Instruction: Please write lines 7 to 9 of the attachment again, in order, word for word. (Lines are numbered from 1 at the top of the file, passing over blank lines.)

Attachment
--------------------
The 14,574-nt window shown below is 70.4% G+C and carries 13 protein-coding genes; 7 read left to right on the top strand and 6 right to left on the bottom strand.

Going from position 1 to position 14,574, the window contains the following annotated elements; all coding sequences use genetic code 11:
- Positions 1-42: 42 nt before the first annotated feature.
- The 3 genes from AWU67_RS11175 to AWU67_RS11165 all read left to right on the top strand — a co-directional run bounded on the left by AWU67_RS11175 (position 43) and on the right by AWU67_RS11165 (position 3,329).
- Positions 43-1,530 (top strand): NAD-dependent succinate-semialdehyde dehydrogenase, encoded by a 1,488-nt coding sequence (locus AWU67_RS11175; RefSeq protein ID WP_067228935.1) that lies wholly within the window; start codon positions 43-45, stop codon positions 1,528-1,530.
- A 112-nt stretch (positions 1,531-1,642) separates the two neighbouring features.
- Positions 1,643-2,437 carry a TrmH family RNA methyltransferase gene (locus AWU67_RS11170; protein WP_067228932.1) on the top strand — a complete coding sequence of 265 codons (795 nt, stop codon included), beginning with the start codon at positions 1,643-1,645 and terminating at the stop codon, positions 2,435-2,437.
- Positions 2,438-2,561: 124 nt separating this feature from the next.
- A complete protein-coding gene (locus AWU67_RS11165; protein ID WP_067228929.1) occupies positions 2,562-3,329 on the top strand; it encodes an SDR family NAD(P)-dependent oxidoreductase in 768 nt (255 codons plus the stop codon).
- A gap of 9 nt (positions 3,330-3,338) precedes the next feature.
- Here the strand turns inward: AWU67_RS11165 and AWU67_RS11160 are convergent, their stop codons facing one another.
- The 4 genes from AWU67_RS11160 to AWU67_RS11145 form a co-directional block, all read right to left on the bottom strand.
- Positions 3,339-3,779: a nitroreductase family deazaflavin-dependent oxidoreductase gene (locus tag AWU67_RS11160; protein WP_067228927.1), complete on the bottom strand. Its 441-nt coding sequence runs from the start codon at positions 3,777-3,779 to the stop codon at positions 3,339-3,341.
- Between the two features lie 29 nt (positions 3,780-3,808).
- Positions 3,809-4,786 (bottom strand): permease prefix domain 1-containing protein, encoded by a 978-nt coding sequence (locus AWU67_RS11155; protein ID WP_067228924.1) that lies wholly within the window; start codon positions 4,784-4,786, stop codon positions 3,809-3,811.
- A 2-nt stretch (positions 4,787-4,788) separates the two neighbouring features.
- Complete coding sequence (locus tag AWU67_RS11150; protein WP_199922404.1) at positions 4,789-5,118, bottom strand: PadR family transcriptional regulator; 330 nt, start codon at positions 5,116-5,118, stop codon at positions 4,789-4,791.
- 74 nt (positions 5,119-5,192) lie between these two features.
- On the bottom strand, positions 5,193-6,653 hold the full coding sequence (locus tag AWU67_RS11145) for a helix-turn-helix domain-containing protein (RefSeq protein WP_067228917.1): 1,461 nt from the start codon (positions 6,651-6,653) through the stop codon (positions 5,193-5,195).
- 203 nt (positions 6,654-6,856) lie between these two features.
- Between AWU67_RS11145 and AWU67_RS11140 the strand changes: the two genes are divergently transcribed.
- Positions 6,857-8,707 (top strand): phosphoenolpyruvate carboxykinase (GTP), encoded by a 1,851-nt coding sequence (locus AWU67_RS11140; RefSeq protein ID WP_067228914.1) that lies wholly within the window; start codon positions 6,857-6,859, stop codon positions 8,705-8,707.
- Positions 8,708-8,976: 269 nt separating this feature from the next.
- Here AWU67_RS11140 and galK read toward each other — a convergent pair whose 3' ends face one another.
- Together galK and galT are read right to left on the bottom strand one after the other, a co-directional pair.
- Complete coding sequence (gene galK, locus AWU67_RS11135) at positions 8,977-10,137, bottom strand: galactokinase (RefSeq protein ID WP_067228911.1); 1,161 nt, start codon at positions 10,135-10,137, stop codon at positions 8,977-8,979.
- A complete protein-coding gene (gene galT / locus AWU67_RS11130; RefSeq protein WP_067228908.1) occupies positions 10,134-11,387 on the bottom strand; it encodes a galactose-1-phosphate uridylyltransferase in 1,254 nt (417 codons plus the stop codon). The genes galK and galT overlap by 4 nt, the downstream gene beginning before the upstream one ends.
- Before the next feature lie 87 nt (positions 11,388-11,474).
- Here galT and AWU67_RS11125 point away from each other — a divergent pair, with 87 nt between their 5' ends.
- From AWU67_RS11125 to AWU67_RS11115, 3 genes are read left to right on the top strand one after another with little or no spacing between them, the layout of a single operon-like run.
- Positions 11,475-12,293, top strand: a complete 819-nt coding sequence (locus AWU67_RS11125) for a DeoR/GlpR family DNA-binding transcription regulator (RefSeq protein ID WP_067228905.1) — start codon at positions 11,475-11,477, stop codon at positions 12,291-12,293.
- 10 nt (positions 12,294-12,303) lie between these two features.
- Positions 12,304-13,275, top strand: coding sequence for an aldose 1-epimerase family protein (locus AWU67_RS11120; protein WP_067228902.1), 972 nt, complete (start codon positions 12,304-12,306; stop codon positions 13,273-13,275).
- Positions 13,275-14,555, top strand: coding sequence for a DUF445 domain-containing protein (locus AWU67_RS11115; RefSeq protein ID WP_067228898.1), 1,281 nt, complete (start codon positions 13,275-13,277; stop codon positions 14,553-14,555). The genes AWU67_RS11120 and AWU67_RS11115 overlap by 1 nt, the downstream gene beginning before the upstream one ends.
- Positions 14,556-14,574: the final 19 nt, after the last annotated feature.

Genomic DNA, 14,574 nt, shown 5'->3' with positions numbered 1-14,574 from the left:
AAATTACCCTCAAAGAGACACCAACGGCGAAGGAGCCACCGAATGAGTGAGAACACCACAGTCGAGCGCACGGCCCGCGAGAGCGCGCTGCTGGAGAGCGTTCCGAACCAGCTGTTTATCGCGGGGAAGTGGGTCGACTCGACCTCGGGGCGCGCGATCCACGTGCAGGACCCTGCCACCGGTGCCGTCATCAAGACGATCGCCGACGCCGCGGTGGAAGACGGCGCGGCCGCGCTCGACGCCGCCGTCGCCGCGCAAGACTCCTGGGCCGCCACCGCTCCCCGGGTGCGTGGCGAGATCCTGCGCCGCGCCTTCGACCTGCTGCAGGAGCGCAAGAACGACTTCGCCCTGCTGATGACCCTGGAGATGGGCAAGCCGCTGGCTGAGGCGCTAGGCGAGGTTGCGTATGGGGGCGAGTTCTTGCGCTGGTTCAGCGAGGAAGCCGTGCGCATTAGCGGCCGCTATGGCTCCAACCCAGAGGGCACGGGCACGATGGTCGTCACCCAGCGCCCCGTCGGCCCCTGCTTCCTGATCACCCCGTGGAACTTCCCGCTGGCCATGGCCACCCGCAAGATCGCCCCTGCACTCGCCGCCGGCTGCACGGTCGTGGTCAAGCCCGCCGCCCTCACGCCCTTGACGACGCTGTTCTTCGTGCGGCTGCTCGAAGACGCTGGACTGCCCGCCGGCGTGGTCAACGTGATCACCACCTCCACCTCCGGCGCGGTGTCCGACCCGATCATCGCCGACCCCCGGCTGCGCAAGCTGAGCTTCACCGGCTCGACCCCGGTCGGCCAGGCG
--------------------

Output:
- Positions 1,643-2,437 carry a TrmH family RNA methyltransferase gene (locus AWU67_RS11170; protein WP_067228932.1) on the top strand — a complete coding sequence of 265 codons (795 nt, stop codon included), beginning with the start codon at positions 1,643-1,645 and terminating at the stop codon, positions 2,435-2,437.
- Positions 2,438-2,561: 124 nt separating this feature from the next.
- A complete protein-coding gene (locus AWU67_RS11165; protein ID WP_067228929.1) occupies positions 2,562-3,329 on the top strand; it encodes an SDR family NAD(P)-dependent oxidoreductase in 768 nt (255 codons plus the stop codon).